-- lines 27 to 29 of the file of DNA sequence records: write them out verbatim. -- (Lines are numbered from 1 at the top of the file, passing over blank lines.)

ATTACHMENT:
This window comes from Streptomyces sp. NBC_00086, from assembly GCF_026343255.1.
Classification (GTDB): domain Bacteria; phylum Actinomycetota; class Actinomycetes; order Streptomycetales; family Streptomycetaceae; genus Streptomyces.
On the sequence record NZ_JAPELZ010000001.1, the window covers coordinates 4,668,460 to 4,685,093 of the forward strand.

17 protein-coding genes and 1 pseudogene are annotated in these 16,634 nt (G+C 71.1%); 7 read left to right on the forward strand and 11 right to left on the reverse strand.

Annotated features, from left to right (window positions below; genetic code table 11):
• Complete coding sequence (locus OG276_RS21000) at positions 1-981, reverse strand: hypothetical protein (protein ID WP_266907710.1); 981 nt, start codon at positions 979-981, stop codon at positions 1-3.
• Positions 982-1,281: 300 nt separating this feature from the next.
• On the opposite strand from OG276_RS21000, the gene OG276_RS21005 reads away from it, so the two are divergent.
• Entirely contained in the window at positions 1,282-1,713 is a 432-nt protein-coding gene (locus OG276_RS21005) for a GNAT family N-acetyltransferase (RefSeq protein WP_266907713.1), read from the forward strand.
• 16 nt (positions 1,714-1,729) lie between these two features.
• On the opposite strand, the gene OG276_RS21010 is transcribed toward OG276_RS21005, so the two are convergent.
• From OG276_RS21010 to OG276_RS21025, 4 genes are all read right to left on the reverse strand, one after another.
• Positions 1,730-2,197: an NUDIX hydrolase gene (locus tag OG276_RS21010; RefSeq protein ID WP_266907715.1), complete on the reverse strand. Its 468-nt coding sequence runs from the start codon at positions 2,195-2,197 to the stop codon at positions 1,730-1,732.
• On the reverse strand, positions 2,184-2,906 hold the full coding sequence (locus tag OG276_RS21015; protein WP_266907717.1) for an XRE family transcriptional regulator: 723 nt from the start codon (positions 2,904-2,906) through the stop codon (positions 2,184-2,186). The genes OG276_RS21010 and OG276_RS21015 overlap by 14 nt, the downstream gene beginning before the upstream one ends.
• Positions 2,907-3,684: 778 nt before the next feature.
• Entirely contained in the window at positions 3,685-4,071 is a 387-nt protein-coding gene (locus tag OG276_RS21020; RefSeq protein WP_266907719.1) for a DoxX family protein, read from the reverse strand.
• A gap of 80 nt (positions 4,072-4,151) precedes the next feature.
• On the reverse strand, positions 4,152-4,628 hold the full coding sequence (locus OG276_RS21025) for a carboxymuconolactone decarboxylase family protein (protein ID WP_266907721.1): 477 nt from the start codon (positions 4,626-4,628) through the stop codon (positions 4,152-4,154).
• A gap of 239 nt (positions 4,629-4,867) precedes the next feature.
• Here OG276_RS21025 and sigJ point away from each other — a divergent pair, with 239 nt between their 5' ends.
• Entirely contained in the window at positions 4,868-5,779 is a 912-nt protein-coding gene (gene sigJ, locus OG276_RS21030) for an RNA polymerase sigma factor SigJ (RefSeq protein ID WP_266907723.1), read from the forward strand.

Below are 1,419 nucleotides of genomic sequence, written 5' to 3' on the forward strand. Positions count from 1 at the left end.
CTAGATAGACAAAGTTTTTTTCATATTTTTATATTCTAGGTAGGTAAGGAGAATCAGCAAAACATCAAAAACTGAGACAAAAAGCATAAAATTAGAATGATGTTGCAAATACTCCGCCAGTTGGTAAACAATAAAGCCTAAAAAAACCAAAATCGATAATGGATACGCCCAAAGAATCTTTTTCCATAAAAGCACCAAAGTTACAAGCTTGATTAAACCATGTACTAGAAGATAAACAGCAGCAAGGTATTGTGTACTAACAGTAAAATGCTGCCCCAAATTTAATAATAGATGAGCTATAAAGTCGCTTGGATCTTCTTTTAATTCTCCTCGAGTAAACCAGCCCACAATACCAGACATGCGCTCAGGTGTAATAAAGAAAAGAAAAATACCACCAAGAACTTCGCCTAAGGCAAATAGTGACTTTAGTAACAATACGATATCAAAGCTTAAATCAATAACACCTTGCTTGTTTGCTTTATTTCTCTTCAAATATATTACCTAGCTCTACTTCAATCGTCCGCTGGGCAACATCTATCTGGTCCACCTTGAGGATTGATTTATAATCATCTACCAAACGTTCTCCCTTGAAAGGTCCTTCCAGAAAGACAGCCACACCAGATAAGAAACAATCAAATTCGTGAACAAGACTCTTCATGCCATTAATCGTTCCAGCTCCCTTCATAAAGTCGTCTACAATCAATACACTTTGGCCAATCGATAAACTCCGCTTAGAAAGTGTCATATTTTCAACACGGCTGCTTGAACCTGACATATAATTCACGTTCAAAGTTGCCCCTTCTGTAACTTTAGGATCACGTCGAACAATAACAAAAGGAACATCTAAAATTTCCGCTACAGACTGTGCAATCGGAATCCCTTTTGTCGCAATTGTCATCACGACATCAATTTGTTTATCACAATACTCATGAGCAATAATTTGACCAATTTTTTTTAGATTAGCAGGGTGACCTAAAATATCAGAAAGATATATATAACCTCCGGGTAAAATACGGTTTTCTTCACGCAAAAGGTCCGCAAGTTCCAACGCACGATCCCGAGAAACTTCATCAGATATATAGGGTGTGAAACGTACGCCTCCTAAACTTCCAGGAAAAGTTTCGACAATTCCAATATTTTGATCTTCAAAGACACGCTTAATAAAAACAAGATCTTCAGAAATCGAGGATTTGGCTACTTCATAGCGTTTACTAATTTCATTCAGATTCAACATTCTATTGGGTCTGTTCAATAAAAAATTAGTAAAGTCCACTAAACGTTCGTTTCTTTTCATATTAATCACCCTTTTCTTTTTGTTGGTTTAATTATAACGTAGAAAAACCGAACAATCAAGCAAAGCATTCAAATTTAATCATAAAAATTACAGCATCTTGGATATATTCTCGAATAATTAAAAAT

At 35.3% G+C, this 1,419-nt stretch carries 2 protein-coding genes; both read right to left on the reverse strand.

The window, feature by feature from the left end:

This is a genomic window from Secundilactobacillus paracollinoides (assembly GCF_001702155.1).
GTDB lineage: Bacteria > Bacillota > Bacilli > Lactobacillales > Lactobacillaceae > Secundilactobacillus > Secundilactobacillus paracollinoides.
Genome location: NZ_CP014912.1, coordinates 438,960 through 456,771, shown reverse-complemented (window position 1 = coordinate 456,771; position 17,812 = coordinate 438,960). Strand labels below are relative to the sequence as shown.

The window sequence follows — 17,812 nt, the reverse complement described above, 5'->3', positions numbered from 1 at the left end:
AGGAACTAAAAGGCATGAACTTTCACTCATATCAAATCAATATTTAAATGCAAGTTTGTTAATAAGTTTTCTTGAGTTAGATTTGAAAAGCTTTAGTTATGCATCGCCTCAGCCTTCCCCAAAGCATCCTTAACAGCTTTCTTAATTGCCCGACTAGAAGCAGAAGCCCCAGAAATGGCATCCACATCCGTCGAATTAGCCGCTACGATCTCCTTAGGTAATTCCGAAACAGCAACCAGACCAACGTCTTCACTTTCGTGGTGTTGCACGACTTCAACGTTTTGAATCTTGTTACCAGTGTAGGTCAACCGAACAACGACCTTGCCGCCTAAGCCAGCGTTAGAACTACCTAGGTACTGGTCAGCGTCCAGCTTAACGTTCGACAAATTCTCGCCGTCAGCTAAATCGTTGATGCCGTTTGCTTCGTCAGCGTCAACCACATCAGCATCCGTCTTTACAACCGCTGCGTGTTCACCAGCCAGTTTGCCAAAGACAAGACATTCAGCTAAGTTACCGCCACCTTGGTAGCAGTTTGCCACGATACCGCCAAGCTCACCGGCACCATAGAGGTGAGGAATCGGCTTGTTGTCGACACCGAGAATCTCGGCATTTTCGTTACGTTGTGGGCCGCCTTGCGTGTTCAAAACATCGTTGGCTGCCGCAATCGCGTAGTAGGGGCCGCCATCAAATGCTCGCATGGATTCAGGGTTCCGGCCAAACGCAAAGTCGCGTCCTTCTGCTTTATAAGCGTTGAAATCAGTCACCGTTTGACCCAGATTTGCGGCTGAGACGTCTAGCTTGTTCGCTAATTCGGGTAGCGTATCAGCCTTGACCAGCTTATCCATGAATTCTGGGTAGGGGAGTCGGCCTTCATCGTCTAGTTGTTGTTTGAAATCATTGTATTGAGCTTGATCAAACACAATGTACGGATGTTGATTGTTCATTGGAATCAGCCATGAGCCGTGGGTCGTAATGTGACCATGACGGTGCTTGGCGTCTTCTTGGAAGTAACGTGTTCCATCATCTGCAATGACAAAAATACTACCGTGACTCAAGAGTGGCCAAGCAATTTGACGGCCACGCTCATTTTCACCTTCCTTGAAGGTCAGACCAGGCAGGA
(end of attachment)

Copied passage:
GTDB lineage: Bacteria > Bacillota > Bacilli > Lactobacillales > Lactobacillaceae > Secundilactobacillus > Secundilactobacillus paracollinoides.
Genome location: NZ_CP014912.1, coordinates 438,960 through 456,771, shown reverse-complemented (window position 1 = coordinate 456,771; position 17,812 = coordinate 438,960). Strand labels below are relative to the sequence as shown.

The window sequence follows — 17,812 nt, the reverse complement described above, 5'->3', positions numbered from 1 at the left end: